For Midway resident Kris Elliott, the number 25 will always be a somber reminder of tragedy.
“Every 25th of the month is another reminder,” she said. “You figure every Thanksgiving, every Christmas is another month, and there’s nothing that’s going to change that date. That’s a bad day.”
Elliott’s sister, Lori Arrowood died last year on Sept. 25, two months to the day before she would have turned 43.
Arrowood’s disappearance from her rented home on John Wells Road and news of her death shook the community, and its effect on her daughters, Brianna Overbaugh and Jessica Hardy; husband, Sgt. Nathon Arrowood; and sister, Elliott, still runs deep.
Arrowood’s husband was deployed to Iraq with the 4th Infantry Brigade Combat Team, 3rd Battalion, 7th Infantry Regiment when his wife was killed. The Army brought him back the same week.
“It’s been a roller coaster,” Arrowood said about the year since his wife’s slaying. “It’s the hardest thing I’ve ever had to deal with. It brought on a lot of emotions I never thought I could feel.”
Elliott said the year has been filled with “a lot of crying” for her and her nieces.
Through intermittent sobs, she recently recalled spending time with her sister, from family gatherings at birthdays to one special trip to Disney with Overbaugh and Hardy.
“She had a smile that would calm you,” she said. “And her girls meant the world to her.”
Arrowood loved animals, horseback riding and four-wheeling and was “full of life,” she added.
“She was supposed to teach me how to ride (horses), and now I’ll never have the chance,” she said.
Since Arrowood’s death, Hardy, 18, has withdrawn from classes and moved in with Elliott and her family, and together they have taken over caring for Arrowood’s horse, Hannah, and Hardy’s horse, Whiskey.
Elliott has been trying to clear about an acre of land for the horses on her 14-acre tract, but even highly recommended companies have failed to make good on their promises to complete the labor, she said.
She and her husband slowly have been clearing the land by hand, and the horses only have until the end of October before their current boarding situation ends, Elliott said.
“Getting rid of them is not an option,” she added. “That’s Jessica’s bond with her mom — riding was what they did together.”
Overbaugh lives with her father in Massachusetts and is attending school, Elliott said.
Overbaugh and Hardy both declined comment, saying they’re not ready to speak about the topic, Elliott said.
Next month, Nathon Arrowood will move to Fort Lewis, Wash., and looks forward to being closer to his family and friends in Oregon, where he originally is from.
“I live my life the way that I feel she would want me to,” he said. “I know she would want me to move on and be happy and not wallow in self-pity.”
Arrowood has tried to date again and even had a relationship that lasted about six months, but the anger and frustration he carries with him are obstacles that hamper his social life, he said.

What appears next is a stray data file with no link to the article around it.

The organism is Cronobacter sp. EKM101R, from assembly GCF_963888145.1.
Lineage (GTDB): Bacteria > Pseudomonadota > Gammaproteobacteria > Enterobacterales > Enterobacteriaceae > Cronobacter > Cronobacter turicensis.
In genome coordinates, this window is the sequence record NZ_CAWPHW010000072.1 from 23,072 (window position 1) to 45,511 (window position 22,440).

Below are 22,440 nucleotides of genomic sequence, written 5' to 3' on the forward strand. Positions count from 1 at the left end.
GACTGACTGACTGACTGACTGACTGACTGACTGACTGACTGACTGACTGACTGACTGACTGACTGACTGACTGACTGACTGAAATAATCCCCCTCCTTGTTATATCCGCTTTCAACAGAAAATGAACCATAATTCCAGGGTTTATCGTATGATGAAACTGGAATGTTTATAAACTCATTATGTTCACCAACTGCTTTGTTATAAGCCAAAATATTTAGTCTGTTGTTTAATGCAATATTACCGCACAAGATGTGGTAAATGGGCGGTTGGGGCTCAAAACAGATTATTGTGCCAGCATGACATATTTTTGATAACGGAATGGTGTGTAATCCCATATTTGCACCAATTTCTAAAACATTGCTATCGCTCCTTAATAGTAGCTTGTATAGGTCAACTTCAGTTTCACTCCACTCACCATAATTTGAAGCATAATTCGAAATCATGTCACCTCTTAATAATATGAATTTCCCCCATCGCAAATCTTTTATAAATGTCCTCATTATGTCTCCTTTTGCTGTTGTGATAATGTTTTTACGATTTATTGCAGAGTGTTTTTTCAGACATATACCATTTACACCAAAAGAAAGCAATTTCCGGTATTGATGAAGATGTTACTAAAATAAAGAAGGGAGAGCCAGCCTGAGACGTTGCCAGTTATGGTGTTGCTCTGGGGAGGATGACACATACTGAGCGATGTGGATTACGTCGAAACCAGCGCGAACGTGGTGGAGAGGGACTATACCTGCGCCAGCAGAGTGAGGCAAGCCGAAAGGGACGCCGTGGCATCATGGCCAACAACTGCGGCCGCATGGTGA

“Things get hard sometimes,” he said. “You could imagine how it’s really hard to deal with someone who’s happy one minute and mad at the world the next minute.
“It’s one of those things where you just put up a wall,” he said. “It’s really hard for me to trust pretty much anyone now. I look at people a lot differently.”
According to previous reports, Hardy left the Arrowoods’ home for work around noon Saturday, Sept. 25, 2010 — and that was the last time she saw her mother.
By Sunday night, the Liberty County Sheriff’s Office had opened a missing persons case, and more than 100 soldiers from Fort Stewart joined in community search efforts to find Lori Arrowood the following Monday and half of Tuesday, Elliott said.
After hours of questioning on Sept. 28, officials arrested Kenneth Lumpkin, a corrections officer at the Liberty County Jail, in connection with the crime. Arrowood’s body was found on a trail off Tower Road in Long County the next day.
Lumpkin, a longtime friend of Arrowood’s, had been at the home doing repair work for her the day she disappeared, Elliott and Arrowood said.
Lumpkin was denied bond and has been in custody since. He faces one count of malice murder, one count of felony murder, one count of aggravated assault and one count of kidnapping with bodily injury.
Representatives from the Atlantic Judicial Circuit District Attorney’s Office have said the case likely will go to trial sometime after next May, Elliott said. DA Tom Durden did not return the Courier’s calls by press time.
“It’s a long time to put your life on hold,” Elliott said, adding that she and the girls are unsure how they’re going to prepare emotionally for seeing the evidence in court.
Officials at the time did not release Arrowood’s cause of death, and Elliott declined to speak about the details, citing a desire to preserve her sister’s memory in a more positive way.
“Even though Lori is gone, she hasn’t been forgotten,” Elliott said. “Her memory lives on through her children, through her animals and me. We know she’s in heaven watching over us.”